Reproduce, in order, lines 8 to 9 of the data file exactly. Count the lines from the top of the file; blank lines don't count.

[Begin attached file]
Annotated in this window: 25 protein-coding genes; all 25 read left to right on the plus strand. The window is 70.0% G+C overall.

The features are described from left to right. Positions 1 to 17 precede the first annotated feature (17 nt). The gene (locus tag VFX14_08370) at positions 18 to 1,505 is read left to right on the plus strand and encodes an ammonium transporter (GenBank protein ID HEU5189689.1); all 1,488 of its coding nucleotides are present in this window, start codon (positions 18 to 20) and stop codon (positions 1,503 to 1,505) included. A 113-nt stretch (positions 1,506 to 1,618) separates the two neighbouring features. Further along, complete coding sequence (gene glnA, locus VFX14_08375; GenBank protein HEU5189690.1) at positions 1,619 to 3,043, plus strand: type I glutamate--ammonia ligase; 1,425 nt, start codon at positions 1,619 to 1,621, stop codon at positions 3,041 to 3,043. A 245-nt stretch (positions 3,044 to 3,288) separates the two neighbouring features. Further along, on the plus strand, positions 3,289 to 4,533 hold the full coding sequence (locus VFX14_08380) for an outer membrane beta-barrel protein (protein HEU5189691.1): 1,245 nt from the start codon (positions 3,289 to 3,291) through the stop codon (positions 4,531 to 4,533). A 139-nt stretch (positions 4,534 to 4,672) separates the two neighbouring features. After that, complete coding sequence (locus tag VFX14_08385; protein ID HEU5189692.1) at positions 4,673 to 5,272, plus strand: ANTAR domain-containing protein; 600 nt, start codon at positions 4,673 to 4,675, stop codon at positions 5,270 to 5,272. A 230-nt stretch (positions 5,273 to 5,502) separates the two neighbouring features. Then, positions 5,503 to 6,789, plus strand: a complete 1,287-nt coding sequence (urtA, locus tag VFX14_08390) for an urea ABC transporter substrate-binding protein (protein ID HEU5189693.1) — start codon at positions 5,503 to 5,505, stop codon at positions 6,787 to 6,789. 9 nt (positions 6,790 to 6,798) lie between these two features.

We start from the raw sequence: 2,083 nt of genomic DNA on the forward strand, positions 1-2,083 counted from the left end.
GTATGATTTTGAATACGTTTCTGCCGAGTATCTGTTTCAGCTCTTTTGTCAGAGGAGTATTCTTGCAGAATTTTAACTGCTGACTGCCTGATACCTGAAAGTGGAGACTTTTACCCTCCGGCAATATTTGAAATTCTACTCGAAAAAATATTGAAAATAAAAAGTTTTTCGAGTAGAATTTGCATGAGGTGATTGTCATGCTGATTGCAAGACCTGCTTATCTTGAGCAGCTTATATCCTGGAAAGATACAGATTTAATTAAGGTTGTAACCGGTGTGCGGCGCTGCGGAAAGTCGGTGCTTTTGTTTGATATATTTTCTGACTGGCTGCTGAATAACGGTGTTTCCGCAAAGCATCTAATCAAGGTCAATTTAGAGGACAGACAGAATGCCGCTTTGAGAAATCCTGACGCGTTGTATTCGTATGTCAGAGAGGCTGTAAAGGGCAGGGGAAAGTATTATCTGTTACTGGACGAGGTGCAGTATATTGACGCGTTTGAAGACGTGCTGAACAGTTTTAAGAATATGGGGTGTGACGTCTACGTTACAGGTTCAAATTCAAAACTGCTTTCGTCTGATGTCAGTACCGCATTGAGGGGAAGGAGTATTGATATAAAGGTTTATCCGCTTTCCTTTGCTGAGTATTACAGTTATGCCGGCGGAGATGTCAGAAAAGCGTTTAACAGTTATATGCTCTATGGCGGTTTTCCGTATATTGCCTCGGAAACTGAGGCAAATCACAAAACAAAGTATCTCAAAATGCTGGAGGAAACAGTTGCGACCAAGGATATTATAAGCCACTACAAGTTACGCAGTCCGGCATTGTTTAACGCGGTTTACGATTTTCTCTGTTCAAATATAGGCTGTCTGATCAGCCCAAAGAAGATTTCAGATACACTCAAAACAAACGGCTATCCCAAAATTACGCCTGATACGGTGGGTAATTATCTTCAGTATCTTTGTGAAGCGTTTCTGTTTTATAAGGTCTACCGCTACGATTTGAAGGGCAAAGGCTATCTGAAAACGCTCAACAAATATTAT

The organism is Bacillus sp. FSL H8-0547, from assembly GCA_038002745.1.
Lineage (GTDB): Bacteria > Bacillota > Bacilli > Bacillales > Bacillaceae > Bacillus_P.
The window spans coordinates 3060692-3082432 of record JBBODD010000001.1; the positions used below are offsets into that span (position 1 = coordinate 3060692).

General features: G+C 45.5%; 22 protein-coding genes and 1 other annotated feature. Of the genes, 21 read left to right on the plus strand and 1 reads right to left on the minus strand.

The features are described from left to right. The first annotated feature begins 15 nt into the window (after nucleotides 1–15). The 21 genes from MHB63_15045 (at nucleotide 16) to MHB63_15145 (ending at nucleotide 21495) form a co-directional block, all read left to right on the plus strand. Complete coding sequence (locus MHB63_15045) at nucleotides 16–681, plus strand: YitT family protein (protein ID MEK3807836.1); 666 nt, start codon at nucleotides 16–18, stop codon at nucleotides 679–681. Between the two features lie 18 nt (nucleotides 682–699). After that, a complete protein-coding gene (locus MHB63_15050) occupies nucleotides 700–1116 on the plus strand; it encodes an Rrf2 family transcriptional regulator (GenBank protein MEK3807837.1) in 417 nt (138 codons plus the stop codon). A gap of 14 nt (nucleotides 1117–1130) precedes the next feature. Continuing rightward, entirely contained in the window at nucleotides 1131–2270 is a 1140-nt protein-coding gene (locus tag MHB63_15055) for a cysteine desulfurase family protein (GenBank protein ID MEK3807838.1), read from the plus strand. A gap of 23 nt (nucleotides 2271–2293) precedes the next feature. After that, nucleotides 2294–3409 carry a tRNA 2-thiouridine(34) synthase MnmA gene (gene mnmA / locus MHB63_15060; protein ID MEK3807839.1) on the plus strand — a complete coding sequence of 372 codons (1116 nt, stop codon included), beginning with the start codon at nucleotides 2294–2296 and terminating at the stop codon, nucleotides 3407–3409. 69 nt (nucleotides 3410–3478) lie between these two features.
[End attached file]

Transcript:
General features: G+C 45.5%; 22 protein-coding genes and 1 other annotated feature. Of the genes, 21 read left to right on the plus strand and 1 reads right to left on the minus strand.

The features are described from left to right. The first annotated feature begins 15 nt into the window (after nucleotides 1–15). The 21 genes from MHB63_15045 (at nucleotide 16) to MHB63_15145 (ending at nucleotide 21495) form a co-directional block, all read left to right on the plus strand. Complete coding sequence (locus MHB63_15045) at nucleotides 16–681, plus strand: YitT family protein (protein ID MEK3807836.1); 666 nt, start codon at nucleotides 16–18, stop codon at nucleotides 679–681. Between the two features lie 18 nt (nucleotides 682–699). After that, a complete protein-coding gene (locus MHB63_15050) occupies nucleotides 700–1116 on the plus strand; it encodes an Rrf2 family transcriptional regulator (GenBank protein MEK3807837.1) in 417 nt (138 codons plus the stop codon). A gap of 14 nt (nucleotides 1117–1130) precedes the next feature. Continuing rightward, entirely contained in the window at nucleotides 1131–2270 is a 1140-nt protein-coding gene (locus tag MHB63_15055) for a cysteine desulfurase family protein (GenBank protein ID MEK3807838.1), read from the plus strand. A gap of 23 nt (nucleotides 2271–2293) precedes the next feature. After that, nucleotides 2294–3409 carry a tRNA 2-thiouridine(34) synthase MnmA gene (gene mnmA / locus MHB63_15060; protein ID MEK3807839.1) on the plus strand — a complete coding sequence of 372 codons (1116 nt, stop codon included), beginning with the start codon at nucleotides 2294–2296 and terminating at the stop codon, nucleotides 3407–3409. 69 nt (nucleotides 3410–3478) lie between these two features.